Two European airlines plan to launch a service late next year that will allow passengers to use their mobile phones on flights within western Europe.

Under a deal announced yesterday at the World Airline Entertainment Association Conference in Hamburg, British carrier BMI and TAP-Air Portugal have agreed to introduce the in-flight voice and text messaging service provided by OnAir, a joint venture between European aircraft manufacturer Airbus SAS and SITA, a provider of air transport IT services.

The carriers hope to be among the world's first to offer in-flight mobile phone services, which are currently banned on aircraft for fear of interference with radio navigation systems.

Although the various agencies responsible for radio communications and airline safety in the US have yet to approve the use of mobile phones in airplanes, officials in Europe have signalled interest in allowing use of the technology.

In essence, OnAir's technology emulates a mobile network inside an aircraft. The specially designed pico-cell system, for instance, allows mobile devices to operate at lower transmission power and thus eliminate interference with other radio systems, according to the company's website.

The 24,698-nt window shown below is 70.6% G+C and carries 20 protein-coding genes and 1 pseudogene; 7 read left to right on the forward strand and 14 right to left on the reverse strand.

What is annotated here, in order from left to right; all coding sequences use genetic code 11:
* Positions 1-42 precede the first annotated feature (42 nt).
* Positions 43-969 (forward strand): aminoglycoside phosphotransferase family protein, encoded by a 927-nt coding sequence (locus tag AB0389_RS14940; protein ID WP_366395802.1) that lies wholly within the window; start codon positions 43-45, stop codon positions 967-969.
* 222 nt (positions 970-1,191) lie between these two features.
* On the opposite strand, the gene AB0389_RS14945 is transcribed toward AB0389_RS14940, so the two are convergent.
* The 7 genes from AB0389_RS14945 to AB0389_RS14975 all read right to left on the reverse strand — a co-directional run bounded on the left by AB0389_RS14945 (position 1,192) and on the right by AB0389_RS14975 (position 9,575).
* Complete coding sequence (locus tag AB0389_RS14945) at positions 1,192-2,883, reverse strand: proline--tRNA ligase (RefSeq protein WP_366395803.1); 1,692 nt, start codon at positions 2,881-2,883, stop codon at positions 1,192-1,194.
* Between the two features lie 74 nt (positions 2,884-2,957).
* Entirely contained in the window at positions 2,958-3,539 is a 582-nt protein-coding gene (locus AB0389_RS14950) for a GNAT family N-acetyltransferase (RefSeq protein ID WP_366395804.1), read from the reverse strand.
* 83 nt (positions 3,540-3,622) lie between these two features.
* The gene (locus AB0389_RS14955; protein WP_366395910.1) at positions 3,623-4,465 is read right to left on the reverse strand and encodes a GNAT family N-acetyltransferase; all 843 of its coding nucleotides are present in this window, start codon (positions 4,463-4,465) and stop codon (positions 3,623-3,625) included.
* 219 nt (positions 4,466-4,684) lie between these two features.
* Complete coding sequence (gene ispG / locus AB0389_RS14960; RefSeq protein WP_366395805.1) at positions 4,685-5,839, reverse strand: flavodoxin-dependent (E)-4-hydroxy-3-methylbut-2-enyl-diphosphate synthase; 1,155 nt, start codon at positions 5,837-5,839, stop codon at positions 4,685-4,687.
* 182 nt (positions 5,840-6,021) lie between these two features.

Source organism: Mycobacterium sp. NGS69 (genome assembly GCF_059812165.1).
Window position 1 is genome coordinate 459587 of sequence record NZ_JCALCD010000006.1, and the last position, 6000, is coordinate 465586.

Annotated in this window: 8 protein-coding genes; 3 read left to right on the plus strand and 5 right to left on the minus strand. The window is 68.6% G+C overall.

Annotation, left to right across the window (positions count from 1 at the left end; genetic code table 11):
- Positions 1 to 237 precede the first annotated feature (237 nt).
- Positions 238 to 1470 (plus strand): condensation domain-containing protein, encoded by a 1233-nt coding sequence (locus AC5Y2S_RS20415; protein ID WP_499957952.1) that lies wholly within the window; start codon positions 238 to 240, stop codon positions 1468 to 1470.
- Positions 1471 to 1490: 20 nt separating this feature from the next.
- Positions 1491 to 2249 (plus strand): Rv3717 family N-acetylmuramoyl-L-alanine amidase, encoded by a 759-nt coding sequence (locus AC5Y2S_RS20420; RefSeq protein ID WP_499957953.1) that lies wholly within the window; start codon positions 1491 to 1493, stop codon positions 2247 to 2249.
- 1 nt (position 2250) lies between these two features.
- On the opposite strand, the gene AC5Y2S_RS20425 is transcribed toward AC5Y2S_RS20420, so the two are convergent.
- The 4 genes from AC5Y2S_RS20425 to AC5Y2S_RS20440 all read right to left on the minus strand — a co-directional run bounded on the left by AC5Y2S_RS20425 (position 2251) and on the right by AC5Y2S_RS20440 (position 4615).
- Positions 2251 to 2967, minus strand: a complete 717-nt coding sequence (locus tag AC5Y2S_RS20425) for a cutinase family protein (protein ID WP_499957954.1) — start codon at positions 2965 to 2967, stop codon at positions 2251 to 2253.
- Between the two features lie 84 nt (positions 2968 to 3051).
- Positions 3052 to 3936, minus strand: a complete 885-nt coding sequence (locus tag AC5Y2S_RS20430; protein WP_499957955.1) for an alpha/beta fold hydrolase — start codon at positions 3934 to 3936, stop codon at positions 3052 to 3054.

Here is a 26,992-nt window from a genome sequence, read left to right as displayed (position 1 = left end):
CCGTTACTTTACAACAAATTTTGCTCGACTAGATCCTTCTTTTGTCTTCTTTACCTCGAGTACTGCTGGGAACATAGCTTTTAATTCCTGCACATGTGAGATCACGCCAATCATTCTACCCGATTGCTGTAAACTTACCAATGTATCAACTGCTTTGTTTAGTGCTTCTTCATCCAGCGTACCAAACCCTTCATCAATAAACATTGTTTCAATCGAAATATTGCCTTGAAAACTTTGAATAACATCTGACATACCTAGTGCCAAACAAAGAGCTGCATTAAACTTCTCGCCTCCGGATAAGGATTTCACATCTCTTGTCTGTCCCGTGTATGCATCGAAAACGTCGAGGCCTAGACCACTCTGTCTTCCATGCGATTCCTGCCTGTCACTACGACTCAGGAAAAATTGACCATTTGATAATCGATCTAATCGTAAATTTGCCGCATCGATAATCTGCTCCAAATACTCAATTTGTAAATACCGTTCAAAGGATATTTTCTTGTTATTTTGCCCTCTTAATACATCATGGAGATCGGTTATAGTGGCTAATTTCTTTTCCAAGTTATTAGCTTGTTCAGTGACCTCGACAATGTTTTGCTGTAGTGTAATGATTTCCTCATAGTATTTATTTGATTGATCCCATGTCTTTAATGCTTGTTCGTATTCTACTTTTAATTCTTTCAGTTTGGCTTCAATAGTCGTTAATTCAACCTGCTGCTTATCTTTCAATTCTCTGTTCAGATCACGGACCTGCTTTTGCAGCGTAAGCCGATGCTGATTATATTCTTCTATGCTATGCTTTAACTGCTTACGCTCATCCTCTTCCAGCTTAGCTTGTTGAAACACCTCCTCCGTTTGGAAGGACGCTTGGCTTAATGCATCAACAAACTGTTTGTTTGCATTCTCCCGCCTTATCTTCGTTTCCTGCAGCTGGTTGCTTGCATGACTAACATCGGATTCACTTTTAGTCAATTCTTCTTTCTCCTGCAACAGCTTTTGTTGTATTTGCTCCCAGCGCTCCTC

Last year, Airbus successfully completed an in-flight trial of mobile phones and infrastructure equipment based on GSM technology using an Airbus A320. The services tested include: GSM telephony, web browsing, email and connectivity to a VPN (virtual private network).

The trial also tested several wireless broadband services, including 3G (third generation); WCDMA (Wideband Code Division Multiple Access) technology; WLAN (wireless LAN) using the Wi-Fi standard 802.11; and short-range Bluetooth.